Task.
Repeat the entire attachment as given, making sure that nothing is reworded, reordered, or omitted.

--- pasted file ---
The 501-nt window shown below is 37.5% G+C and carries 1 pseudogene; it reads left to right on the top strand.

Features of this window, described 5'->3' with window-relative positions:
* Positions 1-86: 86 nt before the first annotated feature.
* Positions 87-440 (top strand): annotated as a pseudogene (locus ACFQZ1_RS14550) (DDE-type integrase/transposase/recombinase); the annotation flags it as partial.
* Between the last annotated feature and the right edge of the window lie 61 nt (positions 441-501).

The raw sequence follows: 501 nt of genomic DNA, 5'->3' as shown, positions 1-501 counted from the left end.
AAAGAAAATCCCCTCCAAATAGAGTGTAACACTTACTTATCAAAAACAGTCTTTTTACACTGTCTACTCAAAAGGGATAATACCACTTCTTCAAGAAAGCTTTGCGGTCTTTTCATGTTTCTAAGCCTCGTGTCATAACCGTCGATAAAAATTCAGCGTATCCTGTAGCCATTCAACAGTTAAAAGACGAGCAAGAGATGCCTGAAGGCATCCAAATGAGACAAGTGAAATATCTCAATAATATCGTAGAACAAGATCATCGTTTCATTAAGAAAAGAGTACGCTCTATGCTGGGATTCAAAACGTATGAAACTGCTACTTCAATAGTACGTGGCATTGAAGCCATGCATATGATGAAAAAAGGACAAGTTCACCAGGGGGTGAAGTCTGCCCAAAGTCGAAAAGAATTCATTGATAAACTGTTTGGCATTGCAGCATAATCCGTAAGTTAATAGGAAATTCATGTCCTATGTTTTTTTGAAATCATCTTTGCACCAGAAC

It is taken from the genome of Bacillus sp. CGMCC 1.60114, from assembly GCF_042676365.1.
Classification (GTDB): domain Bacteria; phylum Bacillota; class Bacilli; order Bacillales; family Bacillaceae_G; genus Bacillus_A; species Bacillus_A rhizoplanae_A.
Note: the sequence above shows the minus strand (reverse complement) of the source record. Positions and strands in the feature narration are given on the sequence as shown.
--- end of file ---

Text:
The 501-nt window shown below is 37.5% G+C and carries 1 pseudogene; it reads left to right on the top strand.

Features of this window, described 5'->3' with window-relative positions:
* Positions 1-86: 86 nt before the first annotated feature.
* Positions 87-440 (top strand): annotated as a pseudogene (locus ACFQZ1_RS14550) (DDE-type integrase/transposase/recombinase); the annotation flags it as partial.
* Between the last annotated feature and the right edge of the window lie 61 nt (positions 441-501).

The raw sequence follows: 501 nt of genomic DNA, 5'->3' as shown, positions 1-501 counted from the left end.
AAAGAAAATCCCCTCCAAATAGAGTGTAACACTTACTTATCAAAAACAGTCTTTTTACACTGTCTACTCAAAAGGGATAATACCACTTCTTCAAGAAAGCTTTGCGGTCTTTTCATGTTTCTAAGCCTCGTGTCATAACCGTCGATAAAAATTCAGCGTATCCTGTAGCCATTCAACAGTTAAAAGACGAGCAAGAGATGCCTGAAGGCATCCAAATGAGACAAGTGAAATATCTCAATAATATCGTAGAACAAGATCATCGTTTCATTAAGAAAAGAGTACGCTCTATGCTGGGATTCAAAACGTATGAAACTGCTACTTCAATAGTACGTGGCATTGAAGCCATGCATATGATGAAAAAAGGACAAGTTCACCAGGGGGTGAAGTCTGCCCAAAGTCGAAAAGAATTCATTGATAAACTGTTTGGCATTGCAGCATAATCCGTAAGTTAATAGGAAATTCATGTCCTATGTTTTTTTGAAATCATCTTTGCACCAGAAC

It is taken from the genome of Bacillus sp. CGMCC 1.60114, from assembly GCF_042676365.1.
Classification (GTDB): domain Bacteria; phylum Bacillota; class Bacilli; order Bacillales; family Bacillaceae_G; genus Bacillus_A; species Bacillus_A rhizoplanae_A.
Note: the sequence above shows the minus strand (reverse complement) of the source record. Positions and strands in the feature narration are given on the sequence as shown.